Friday, March 09, 2007

A Baritone Traded for A Guitar

All In The Family...

Peavey Raptor Plus EXP guitarToday, we traded Isaac's baritone from middle school for a basic Peavey guitar and amp. The baritone has been collecting dust for several years, and Isaac has been wanting a guitar for quite a while. It was time to make the deal and move on.

A bit of advice: If your middle school child wants to play a baritone in band, try to talk them out of it. A baritone is a large instrument. Isaac wasn't allowed to bring it on the bus, so practicing at home became a problem. If he was going to bring home his baritone, I had to drive him to and from school.

At school, he had to leave the baritone in the band room and that was also a problem. There wasn't a locker big enough to hold it, so the teacher was supposed to keep it in the office. That's where the mouthpiece was stolen and another time, someone stuffed kleenex deep into the tubes. And we learned eventually that his teacher was allowing a child in another class to use the instrument!

One more reason to think twice about playing the baritone is the weight and unwieldiness of the instrument. Long marches with the instrument absolutely wore out Isaac's arms and back. (He was quite small in middle school.) I have a photo of him after one year's Christmas parade. He's leaning against a wall because he hurt too much to sit down, and pain is evident on his face. As you can see, many of the memories associated with the baritone weren't too pleasant.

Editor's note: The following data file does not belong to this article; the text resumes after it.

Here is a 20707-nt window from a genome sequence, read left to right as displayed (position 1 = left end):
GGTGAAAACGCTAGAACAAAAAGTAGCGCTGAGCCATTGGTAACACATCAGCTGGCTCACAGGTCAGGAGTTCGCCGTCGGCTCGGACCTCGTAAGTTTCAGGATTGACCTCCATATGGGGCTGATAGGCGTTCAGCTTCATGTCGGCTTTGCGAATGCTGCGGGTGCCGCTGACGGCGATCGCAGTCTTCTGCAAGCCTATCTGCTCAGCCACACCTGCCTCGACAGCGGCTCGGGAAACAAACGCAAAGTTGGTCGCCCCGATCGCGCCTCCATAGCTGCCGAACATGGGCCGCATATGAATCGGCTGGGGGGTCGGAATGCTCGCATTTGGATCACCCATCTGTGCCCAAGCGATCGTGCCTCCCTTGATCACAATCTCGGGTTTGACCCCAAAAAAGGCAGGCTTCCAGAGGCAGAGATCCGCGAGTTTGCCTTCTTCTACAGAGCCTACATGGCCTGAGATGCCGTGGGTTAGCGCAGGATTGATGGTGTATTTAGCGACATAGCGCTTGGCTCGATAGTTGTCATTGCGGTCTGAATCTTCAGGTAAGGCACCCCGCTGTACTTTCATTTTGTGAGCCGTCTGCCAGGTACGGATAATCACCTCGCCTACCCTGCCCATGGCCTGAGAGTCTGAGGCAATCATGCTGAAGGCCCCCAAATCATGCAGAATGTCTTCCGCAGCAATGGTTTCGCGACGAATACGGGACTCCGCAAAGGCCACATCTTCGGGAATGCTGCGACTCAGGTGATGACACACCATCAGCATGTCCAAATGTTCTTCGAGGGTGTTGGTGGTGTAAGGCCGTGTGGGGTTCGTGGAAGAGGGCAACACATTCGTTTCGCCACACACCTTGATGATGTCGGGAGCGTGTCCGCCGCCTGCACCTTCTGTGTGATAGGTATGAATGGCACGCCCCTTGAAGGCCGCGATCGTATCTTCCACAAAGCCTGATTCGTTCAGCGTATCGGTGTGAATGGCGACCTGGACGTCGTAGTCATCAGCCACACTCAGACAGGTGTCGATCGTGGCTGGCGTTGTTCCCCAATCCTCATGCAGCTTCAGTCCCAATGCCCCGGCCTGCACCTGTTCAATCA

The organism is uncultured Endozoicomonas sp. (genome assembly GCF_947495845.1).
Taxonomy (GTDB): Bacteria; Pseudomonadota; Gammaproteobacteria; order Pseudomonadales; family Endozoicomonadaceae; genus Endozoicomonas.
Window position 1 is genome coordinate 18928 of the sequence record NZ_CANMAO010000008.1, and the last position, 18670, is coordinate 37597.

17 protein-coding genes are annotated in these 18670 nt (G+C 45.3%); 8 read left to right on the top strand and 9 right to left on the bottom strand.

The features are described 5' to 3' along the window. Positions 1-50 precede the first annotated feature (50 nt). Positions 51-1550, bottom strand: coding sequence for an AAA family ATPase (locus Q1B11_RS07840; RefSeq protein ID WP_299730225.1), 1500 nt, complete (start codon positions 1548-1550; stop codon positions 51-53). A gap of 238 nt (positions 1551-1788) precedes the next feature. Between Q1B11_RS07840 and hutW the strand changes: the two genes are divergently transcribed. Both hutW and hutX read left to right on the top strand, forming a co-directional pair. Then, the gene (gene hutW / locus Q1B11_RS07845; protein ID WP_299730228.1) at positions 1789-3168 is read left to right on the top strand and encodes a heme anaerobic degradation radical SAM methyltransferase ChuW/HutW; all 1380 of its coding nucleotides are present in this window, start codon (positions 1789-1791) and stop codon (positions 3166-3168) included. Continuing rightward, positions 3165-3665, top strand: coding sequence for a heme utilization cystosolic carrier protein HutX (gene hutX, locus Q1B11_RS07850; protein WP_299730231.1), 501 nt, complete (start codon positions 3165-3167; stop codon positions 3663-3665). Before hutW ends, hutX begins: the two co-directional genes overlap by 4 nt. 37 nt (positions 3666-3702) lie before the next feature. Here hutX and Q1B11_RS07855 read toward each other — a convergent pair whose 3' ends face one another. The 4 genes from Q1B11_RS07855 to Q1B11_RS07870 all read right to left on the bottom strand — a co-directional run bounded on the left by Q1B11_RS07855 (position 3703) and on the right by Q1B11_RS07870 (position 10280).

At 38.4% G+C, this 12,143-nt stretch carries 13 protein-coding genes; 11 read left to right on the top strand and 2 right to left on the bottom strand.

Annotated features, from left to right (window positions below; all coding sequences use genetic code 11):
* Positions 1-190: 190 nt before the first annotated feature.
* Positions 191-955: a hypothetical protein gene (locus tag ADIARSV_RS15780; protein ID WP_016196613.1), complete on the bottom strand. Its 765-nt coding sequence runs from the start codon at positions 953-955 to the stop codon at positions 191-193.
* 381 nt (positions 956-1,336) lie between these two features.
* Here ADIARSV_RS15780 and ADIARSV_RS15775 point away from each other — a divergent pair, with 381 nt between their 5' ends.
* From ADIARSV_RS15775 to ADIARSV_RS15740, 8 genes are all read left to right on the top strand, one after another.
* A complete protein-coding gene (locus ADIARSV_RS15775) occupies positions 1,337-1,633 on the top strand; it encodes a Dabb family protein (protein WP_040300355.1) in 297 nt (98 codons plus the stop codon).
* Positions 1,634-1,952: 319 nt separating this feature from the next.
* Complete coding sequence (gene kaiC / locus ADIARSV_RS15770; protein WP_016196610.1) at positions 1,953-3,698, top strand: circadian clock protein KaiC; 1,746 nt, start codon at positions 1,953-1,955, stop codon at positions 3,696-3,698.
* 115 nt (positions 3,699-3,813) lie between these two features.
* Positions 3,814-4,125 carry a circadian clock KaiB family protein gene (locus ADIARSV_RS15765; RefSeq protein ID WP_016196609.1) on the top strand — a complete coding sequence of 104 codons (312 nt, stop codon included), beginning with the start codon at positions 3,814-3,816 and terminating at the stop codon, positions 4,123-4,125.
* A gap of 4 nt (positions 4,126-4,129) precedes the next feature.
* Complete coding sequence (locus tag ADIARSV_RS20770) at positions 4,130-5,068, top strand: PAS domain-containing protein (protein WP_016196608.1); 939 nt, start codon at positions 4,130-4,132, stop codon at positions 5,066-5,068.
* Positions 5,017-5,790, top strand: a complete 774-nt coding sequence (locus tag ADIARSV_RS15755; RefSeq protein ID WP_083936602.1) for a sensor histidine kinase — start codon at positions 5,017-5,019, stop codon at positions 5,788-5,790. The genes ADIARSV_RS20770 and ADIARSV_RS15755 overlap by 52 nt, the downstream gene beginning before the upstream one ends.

We advertised it in the newspaper and on Craigslist last fall and found no takers. I am thankful that it's gone at last because it had become a piece of useless clutter around here. Hopefully, the next person who owns it will find more joy in it than we did.

Isaac was thrilled about getting his guitar. It is a boxed beginner's kit, and though we didn't get a straight-across trade, we paid only a few dollars more (plus the sales tax.)

I don't know if Isaac will need guitar lessons or if he'll be able to learn to play on his own. A DVD of lessons was included in the set, and he also has a Mel Bay beginning guitar book. He's had a lot of music instruction in middle school and high school, so he's not just starting from scratch. In fact, he's taking an Advanced Music Theory class this semester. We'll see how he does, and if he seems to be getting discouraged, we'll try some lessons.

I don't know whether to be glad or sad that the amp has a earphone jack which allows Isaac to practice in private. I would like to hear what the thing sounds like, but on the other hand, I don't want to be rocked out of the house with it. I guess he'll let us listen when he's ready.


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CONTENTMENT: Keep your heart free from hate, your mind from worry, live simply, expect little, give much, sing often, pray always, forget self, think of others and their feelings, fill your heart with love, scatter sunshine. These are the tried links in the golden chain of contentment.
(Author unknown)

IT IS STILL BEST to be honest and truthful; to make the most of what we have; to be happy with simple pleasure; and to be cheerful and have courage when things go wrong.
(Laura Ingalls Wilder, 1867-1957)

Thanks for reading.